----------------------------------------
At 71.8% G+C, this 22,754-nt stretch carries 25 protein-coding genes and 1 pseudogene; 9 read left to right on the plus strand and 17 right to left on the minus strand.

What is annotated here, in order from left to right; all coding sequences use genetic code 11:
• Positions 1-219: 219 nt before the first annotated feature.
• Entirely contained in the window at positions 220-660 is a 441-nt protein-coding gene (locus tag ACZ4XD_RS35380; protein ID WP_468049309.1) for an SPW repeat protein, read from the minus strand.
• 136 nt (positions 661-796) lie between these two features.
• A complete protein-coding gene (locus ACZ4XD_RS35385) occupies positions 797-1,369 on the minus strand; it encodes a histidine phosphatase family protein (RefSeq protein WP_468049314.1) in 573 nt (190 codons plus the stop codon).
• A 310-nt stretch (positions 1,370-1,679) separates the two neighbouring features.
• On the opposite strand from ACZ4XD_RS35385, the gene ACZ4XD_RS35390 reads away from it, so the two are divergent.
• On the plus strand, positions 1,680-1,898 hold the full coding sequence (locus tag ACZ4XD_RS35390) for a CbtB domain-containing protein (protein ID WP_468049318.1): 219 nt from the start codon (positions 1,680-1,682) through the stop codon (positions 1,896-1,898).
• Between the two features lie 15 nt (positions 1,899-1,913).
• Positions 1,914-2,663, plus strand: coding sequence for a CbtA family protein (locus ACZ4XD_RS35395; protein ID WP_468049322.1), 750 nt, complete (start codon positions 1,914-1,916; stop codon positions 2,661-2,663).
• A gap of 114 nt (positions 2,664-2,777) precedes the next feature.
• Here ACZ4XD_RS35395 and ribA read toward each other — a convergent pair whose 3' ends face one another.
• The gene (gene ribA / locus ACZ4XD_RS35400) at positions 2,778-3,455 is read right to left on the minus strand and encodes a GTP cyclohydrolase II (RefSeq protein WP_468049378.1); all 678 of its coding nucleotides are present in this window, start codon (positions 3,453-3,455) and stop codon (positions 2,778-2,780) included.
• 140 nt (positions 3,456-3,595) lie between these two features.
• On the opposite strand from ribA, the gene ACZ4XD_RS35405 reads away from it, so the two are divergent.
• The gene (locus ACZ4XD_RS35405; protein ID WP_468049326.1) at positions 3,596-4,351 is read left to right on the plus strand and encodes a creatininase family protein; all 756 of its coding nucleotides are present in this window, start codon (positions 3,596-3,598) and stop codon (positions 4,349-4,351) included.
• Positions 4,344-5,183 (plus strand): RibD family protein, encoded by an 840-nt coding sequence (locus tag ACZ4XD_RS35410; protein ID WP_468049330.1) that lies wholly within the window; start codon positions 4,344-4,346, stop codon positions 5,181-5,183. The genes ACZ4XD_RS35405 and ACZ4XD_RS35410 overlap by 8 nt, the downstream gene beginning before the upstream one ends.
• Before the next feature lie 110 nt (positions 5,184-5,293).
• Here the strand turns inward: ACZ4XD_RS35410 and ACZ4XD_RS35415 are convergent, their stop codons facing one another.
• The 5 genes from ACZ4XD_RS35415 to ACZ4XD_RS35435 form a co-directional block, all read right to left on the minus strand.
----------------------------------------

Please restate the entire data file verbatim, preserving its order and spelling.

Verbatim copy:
At 71.8% G+C, this 22,754-nt stretch carries 25 protein-coding genes and 1 pseudogene; 9 read left to right on the plus strand and 17 right to left on the minus strand.

What is annotated here, in order from left to right; all coding sequences use genetic code 11:
• Positions 1-219: 219 nt before the first annotated feature.
• Entirely contained in the window at positions 220-660 is a 441-nt protein-coding gene (locus tag ACZ4XD_RS35380; protein ID WP_468049309.1) for an SPW repeat protein, read from the minus strand.
• 136 nt (positions 661-796) lie between these two features.
• A complete protein-coding gene (locus ACZ4XD_RS35385) occupies positions 797-1,369 on the minus strand; it encodes a histidine phosphatase family protein (RefSeq protein WP_468049314.1) in 573 nt (190 codons plus the stop codon).
• A 310-nt stretch (positions 1,370-1,679) separates the two neighbouring features.
• On the opposite strand from ACZ4XD_RS35385, the gene ACZ4XD_RS35390 reads away from it, so the two are divergent.
• On the plus strand, positions 1,680-1,898 hold the full coding sequence (locus tag ACZ4XD_RS35390) for a CbtB domain-containing protein (protein ID WP_468049318.1): 219 nt from the start codon (positions 1,680-1,682) through the stop codon (positions 1,896-1,898).
• Between the two features lie 15 nt (positions 1,899-1,913).
• Positions 1,914-2,663, plus strand: coding sequence for a CbtA family protein (locus ACZ4XD_RS35395; protein ID WP_468049322.1), 750 nt, complete (start codon positions 1,914-1,916; stop codon positions 2,661-2,663).
• A gap of 114 nt (positions 2,664-2,777) precedes the next feature.
• Here ACZ4XD_RS35395 and ribA read toward each other — a convergent pair whose 3' ends face one another.
• The gene (gene ribA / locus ACZ4XD_RS35400) at positions 2,778-3,455 is read right to left on the minus strand and encodes a GTP cyclohydrolase II (RefSeq protein WP_468049378.1); all 678 of its coding nucleotides are present in this window, start codon (positions 3,453-3,455) and stop codon (positions 2,778-2,780) included.
• 140 nt (positions 3,456-3,595) lie between these two features.
• On the opposite strand from ribA, the gene ACZ4XD_RS35405 reads away from it, so the two are divergent.
• The gene (locus ACZ4XD_RS35405; protein ID WP_468049326.1) at positions 3,596-4,351 is read left to right on the plus strand and encodes a creatininase family protein; all 756 of its coding nucleotides are present in this window, start codon (positions 3,596-3,598) and stop codon (positions 4,349-4,351) included.
• Positions 4,344-5,183 (plus strand): RibD family protein, encoded by an 840-nt coding sequence (locus tag ACZ4XD_RS35410; protein ID WP_468049330.1) that lies wholly within the window; start codon positions 4,344-4,346, stop codon positions 5,181-5,183. The genes ACZ4XD_RS35405 and ACZ4XD_RS35410 overlap by 8 nt, the downstream gene beginning before the upstream one ends.
• Before the next feature lie 110 nt (positions 5,184-5,293).
• Here the strand turns inward: ACZ4XD_RS35410 and ACZ4XD_RS35415 are convergent, their stop codons facing one another.
• The 5 genes from ACZ4XD_RS35415 to ACZ4XD_RS35435 form a co-directional block, all read right to left on the minus strand.